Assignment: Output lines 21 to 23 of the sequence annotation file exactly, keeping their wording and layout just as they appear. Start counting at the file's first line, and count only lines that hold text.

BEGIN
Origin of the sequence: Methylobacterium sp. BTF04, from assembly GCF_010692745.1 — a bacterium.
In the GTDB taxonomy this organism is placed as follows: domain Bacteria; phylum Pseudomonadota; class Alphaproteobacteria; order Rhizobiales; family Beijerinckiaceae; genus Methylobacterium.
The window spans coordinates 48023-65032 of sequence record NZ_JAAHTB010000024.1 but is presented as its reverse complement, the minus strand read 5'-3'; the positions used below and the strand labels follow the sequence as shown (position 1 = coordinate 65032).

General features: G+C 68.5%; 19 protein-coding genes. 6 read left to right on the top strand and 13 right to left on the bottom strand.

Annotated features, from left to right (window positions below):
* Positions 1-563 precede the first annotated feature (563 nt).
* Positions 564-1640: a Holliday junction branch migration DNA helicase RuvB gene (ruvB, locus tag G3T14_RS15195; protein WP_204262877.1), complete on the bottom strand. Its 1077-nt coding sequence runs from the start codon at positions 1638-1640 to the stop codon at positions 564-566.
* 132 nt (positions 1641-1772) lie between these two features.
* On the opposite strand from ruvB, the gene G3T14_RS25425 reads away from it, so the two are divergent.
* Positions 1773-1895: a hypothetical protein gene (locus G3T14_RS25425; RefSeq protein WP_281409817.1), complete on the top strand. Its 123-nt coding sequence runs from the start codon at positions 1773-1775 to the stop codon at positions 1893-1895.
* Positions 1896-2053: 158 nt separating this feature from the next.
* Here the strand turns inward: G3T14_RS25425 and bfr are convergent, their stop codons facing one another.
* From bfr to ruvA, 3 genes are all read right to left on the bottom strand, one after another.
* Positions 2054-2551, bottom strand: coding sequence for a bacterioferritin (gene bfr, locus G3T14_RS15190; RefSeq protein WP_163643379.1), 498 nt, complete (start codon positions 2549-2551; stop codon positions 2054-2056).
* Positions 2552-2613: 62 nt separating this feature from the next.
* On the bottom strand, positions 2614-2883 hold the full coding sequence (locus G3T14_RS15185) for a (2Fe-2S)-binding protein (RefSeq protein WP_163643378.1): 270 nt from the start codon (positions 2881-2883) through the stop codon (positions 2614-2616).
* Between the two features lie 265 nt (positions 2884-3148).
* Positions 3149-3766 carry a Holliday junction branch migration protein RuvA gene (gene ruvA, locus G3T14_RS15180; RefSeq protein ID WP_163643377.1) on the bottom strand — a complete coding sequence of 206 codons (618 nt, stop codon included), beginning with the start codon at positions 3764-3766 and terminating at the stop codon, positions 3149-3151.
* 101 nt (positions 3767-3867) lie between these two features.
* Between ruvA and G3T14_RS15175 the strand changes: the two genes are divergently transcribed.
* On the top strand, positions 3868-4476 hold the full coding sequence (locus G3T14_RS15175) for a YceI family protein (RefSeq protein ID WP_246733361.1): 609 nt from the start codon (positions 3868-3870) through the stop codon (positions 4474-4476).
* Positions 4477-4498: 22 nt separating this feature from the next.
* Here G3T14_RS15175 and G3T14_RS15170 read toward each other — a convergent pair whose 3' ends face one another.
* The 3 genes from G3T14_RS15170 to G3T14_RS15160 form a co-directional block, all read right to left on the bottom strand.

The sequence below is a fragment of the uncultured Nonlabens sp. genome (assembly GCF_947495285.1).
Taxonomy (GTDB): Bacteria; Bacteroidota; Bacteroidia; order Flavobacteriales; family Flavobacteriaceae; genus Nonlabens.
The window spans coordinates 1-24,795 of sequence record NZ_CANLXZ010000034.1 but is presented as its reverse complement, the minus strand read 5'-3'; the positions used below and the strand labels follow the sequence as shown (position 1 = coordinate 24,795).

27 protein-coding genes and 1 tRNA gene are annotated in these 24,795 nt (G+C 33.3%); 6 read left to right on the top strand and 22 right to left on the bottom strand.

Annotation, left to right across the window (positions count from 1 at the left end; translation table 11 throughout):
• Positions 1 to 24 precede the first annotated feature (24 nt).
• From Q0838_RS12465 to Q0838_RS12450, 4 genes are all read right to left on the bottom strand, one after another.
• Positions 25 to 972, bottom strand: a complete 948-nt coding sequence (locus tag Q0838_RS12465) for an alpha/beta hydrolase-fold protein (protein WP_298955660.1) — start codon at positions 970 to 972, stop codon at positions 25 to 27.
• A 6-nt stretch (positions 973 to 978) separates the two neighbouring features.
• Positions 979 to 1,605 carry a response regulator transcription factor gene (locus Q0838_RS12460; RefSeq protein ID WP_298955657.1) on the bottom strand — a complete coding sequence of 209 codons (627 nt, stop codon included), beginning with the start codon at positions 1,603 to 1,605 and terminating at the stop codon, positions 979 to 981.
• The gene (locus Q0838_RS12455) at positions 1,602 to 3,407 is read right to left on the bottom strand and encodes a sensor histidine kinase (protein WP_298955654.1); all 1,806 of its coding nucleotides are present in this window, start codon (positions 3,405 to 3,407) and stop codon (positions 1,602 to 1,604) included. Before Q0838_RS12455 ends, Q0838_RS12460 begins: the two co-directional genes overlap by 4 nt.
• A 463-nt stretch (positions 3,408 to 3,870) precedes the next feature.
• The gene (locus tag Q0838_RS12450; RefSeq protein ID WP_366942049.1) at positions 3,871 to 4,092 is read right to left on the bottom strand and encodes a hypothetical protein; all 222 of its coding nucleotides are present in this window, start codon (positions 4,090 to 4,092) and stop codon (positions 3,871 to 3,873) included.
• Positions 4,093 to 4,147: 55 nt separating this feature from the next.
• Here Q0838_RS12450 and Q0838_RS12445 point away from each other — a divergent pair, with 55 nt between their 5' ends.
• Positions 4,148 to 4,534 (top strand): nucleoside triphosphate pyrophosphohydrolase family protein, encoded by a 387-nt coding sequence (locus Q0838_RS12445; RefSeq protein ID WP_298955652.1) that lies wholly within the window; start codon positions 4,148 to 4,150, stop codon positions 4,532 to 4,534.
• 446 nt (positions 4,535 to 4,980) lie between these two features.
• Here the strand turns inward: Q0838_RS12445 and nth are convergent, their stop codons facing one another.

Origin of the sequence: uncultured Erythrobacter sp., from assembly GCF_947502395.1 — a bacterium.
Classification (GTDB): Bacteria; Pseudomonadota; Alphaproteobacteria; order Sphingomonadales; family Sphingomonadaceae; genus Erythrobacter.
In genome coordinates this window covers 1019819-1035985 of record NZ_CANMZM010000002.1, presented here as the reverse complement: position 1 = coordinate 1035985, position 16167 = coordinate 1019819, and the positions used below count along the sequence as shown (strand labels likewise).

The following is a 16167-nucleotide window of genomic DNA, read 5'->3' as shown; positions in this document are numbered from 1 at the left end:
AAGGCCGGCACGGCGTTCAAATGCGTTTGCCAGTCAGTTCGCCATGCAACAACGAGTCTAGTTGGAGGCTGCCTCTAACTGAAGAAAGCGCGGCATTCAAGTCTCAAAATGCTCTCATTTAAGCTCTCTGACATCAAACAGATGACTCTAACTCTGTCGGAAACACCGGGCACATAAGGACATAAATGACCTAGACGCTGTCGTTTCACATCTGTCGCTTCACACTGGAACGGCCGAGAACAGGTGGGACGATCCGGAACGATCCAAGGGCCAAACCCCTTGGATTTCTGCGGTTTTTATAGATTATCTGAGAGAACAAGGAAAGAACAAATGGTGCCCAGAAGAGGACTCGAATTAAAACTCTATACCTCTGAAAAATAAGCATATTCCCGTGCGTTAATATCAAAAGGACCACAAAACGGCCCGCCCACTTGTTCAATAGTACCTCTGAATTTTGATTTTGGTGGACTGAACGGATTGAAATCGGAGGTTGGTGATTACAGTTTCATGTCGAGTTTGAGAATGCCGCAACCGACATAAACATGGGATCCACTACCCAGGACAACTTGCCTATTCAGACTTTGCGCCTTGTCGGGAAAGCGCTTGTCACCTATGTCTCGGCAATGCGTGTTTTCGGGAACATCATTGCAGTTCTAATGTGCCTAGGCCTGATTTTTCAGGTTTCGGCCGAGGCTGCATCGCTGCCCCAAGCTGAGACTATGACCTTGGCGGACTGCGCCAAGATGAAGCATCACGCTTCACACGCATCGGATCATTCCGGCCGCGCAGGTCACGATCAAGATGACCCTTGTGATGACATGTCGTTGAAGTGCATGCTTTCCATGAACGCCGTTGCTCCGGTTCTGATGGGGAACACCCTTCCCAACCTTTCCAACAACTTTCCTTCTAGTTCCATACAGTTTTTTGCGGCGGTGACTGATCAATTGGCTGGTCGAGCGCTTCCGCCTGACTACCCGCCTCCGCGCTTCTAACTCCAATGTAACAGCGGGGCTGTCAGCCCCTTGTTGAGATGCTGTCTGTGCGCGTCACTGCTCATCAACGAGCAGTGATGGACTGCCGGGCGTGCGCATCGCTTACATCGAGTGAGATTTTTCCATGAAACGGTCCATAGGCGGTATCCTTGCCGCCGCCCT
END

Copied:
* On the top strand, positions 3868-4476 hold the full coding sequence (locus G3T14_RS15175) for a YceI family protein (RefSeq protein ID WP_246733361.1): 609 nt from the start codon (positions 3868-3870) through the stop codon (positions 4474-4476).
* Positions 4477-4498: 22 nt separating this feature from the next.
* Here G3T14_RS15175 and G3T14_RS15170 read toward each other — a convergent pair whose 3' ends face one another.